Literary Style Heroes: The Duchess de Guermantes
Why I’d like the wardrobe of The Duchess de Guermantes in Proust’s À la recherche du temps perdu.
We lived in Delft at the time. Our house was not far from that place on the water that became famous through the painting of Delft’s artist Vermeer who called it ‘ A view of Delft’. Its transparent precision always gave me the feeling I was watching the light, the bridge, the houses reflected in the water through a mirror sharpened by Vermeer’s brush strokes. The painting was the only reason author Marcel Proust came to visit the Maurits Huis Museum in the Hague in Holland twice in his life.
I was studying music at the time my parents decided to read Proust’s A la recherche du temps perdu for a second time in their lives. Our dinner table talk was stuck on the behaviour of the book’s characters and forced me to a choice: read the whole thing as well or become a bored and muted outsider.
I hid in my attic’s gold and black library, let the cat nestle and read about the Parisian, mainly high society life, as described by the genius Marcel Proust. Much as I enjoyed his beautiful prose and the depth of the characters, I couldn’t pretend that his delicate and minute descriptions of the dresses, ‘les toilettes’, of the ladies did not completely turn my head.
This Guermantes Duchess with her giant ruby and emerald encrusted swan feather fan was the main object of my Proustian dream. At nineteen, I believe I already had an eccentric, maybe overly aesthetic sense of my style and above all a need for certain colours and fabrics in my life.
It had started when my aunt, then first lady in waiting to Queen Juliana of Holland, passed down her old lace and velvet evening gowns to me so I could dress up. There are pictures of me, age six, in elbow high lace gloves, clutching the train of an ankle length indigo velvet gown, head held high, curls tied up, taking my reflection in the mirror one thousand percent seriously: I looked the part. Which part?
At six you have the certainty, at nineteen it had been tainted already by the tales of many books devoured and paintings admired. Sometimes I would quote fabrics from Gigi, by one of my favourite authors Colette- when the young girl Gigi gets confused about the fabric of her uncle Gaston’s cheviot costume for example.
Then came that Guermantes dress. Marcel goes to the house of the Duchess to accompany her and her husband, the splendidly dressed brute with the magnificent blonde beard, to a ball. As he arrives, prepared to wait in one of the sitting rooms, he spies on the Duchess who is already dressed and is writing something at her desk in the next room. Through the half open door he can see the dark green and gold embroidered lilacs on the back of her dress streaming down the long train and coming to bloom in the soft light. He sees her auburn curls, the tight line of her body emphasized by the wide collar which is yet another embroidered wide crown of lilac flowers.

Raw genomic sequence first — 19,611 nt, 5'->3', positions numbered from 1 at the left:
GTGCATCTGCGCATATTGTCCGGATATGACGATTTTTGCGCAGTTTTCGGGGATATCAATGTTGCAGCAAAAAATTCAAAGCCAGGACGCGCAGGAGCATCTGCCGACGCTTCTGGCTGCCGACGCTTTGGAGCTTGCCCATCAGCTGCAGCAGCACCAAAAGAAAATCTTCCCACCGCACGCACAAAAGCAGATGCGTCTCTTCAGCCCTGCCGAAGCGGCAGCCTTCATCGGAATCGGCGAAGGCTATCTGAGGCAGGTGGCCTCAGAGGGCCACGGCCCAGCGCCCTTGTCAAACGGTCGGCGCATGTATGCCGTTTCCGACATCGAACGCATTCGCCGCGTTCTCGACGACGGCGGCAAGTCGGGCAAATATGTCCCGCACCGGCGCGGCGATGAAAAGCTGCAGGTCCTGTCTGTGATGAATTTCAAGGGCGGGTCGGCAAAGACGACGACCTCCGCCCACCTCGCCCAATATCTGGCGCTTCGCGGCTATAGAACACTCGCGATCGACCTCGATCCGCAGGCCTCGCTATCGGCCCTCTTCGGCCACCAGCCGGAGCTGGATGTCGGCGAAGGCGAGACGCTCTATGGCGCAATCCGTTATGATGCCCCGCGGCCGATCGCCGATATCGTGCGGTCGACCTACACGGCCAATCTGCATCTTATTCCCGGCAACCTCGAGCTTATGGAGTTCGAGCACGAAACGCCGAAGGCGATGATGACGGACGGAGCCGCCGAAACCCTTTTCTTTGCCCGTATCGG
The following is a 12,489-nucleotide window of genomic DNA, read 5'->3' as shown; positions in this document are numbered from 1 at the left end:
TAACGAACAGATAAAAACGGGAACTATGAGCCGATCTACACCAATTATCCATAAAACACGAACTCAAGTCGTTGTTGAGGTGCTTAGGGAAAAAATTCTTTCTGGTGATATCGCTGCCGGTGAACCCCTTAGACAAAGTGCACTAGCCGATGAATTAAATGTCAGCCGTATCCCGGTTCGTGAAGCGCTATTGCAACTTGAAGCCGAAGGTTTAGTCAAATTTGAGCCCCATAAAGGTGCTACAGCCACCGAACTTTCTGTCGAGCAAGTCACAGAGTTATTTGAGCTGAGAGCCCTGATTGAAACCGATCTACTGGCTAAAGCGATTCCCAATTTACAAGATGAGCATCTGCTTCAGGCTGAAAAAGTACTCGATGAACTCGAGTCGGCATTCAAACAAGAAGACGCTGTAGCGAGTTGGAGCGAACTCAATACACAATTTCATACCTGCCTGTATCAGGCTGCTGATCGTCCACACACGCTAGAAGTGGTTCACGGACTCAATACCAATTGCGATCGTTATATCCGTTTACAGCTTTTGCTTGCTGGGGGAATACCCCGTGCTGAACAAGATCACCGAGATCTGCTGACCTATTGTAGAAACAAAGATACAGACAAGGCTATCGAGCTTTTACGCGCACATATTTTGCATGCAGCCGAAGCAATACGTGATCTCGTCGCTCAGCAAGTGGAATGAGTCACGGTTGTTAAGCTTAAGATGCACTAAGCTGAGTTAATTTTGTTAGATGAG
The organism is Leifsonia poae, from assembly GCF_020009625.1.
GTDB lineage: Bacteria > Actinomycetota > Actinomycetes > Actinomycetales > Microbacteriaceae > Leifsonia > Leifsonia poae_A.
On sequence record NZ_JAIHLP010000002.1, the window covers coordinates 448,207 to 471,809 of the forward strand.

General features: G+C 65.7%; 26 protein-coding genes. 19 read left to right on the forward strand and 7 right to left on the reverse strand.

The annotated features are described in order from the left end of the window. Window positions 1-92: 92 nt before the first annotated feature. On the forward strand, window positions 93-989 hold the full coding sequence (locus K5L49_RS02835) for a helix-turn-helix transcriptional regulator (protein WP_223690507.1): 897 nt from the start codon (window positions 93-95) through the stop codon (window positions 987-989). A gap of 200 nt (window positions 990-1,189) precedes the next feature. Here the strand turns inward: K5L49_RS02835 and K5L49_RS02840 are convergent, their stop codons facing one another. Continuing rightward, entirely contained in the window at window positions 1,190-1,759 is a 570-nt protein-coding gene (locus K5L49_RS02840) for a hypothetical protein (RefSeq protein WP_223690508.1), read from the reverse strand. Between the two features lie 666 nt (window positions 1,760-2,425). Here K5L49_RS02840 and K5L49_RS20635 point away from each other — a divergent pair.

When she turns, the rich fabric, a silk patterned velvet inspired by prints from the sixteenth century, floats around her. Her eyes sparkle like the sapphires in the slim tiara that is quasi-modestly stuck in her hair. Proust spends pages and pages on the description of her outfit and how it changes in the light with every small move she makes or even a few words she utters.
He helps her wrap herself in one of her muslin gauze evening capes and they leave the house to join the elite of the Parisian art, aristocracy and science world.
Oh how I wanted, sitting in my attic, to feel that dress descend on me and play the part, to leave on the arm of Marcel and be admired.
She was of course real, this Lady, mostly based on the Countess Greffuhle, the Princess Riquet de Caraman–Chimay, a woman who knew how to combine the high art of dressing with a sharp intelligence and sense of what she was needed for in the world.
Apart from being a talented musician, artist and wit, she was a Patron for the composers Berlioz and Wagner, and paid for the famous Ballets Russes. In politics she supported Dreyfus and the Front Populaire and funded a laboratory for the scientist Marie Curie, who subsequently obtained a second Nobel Prize for her work.
I studied the dress and the woman who owned it and many other stunning outfits, because I loved the part they played .
As a performer I had to learn to play many parts, and believed that a dress could make the woman work. Now, at my age still with my muslin dreams, I know that this particular dress was made by the couturier Worth. My mother, long gone, used to perfume herself with Worth’s scent Je Reviens, which means ‘I will return.’ Shortly after her ordeal of surviving WW2 she received a telegram from a friend in France who was coming to see her in Holland. It said ‘what perfume shall I bring?’ My mother sent a telegram back. It just said ’Je Reviens Worth’.
And return she did, to make me read Proust and give me a taste of the parts I could possibly play in a well dressed life.